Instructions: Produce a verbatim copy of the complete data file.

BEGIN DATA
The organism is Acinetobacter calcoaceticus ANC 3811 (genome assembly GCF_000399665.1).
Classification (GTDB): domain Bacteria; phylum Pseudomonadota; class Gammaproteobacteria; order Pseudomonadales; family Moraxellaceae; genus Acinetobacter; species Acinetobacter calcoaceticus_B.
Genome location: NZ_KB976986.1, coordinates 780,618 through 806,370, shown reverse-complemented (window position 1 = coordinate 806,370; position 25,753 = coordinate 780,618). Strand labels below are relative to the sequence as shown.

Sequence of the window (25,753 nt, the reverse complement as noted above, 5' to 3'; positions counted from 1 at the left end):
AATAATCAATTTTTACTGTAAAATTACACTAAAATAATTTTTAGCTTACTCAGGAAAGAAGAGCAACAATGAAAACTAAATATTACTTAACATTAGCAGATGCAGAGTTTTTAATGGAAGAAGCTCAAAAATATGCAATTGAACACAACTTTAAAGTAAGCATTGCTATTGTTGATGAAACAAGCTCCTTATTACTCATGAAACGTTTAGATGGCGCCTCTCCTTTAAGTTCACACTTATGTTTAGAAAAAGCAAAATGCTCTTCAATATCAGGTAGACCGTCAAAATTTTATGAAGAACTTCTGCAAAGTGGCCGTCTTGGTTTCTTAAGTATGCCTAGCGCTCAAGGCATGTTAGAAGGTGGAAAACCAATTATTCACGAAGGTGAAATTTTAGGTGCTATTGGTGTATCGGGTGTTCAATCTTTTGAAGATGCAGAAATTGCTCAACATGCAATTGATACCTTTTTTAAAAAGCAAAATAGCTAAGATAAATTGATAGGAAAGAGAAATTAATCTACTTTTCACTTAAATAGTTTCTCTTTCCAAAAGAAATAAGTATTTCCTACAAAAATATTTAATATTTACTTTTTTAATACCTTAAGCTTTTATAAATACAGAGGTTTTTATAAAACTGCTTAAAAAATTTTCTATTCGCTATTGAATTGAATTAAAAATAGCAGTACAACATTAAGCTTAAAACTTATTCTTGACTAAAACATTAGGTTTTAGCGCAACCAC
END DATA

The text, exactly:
The organism is Acinetobacter calcoaceticus ANC 3811 (genome assembly GCF_000399665.1).
Classification (GTDB): domain Bacteria; phylum Pseudomonadota; class Gammaproteobacteria; order Pseudomonadales; family Moraxellaceae; genus Acinetobacter; species Acinetobacter calcoaceticus_B.
Genome location: NZ_KB976986.1, coordinates 780,618 through 806,370, shown reverse-complemented (window position 1 = coordinate 806,370; position 25,753 = coordinate 780,618). Strand labels below are relative to the sequence as shown.

Sequence of the window (25,753 nt, the reverse complement as noted above, 5' to 3'; positions counted from 1 at the left end):
AATAATCAATTTTTACTGTAAAATTACACTAAAATAATTTTTAGCTTACTCAGGAAAGAAGAGCAACAATGAAAACTAAATATTACTTAACATTAGCAGATGCAGAGTTTTTAATGGAAGAAGCTCAAAAATATGCAATTGAACACAACTTTAAAGTAAGCATTGCTATTGTTGATGAAACAAGCTCCTTATTACTCATGAAACGTTTAGATGGCGCCTCTCCTTTAAGTTCACACTTATGTTTAGAAAAAGCAAAATGCTCTTCAATATCAGGTAGACCGTCAAAATTTTATGAAGAACTTCTGCAAAGTGGCCGTCTTGGTTTCTTAAGTATGCCTAGCGCTCAAGGCATGTTAGAAGGTGGAAAACCAATTATTCACGAAGGTGAAATTTTAGGTGCTATTGGTGTATCGGGTGTTCAATCTTTTGAAGATGCAGAAATTGCTCAACATGCAATTGATACCTTTTTTAAAAAGCAAAATAGCTAAGATAAATTGATAGGAAAGAGAAATTAATCTACTTTTCACTTAAATAGTTTCTCTTTCCAAAAGAAATAAGTATTTCCTACAAAAATATTTAATATTTACTTTTTTAATACCTTAAGCTTTTATAAATACAGAGGTTTTTATAAAACTGCTTAAAAAATTTTCTATTCGCTATTGAATTGAATTAAAAATAGCAGTACAACATTAAGCTTAAAACTTATTCTTGACTAAAACATTAGGTTTTAGCGCAACCAC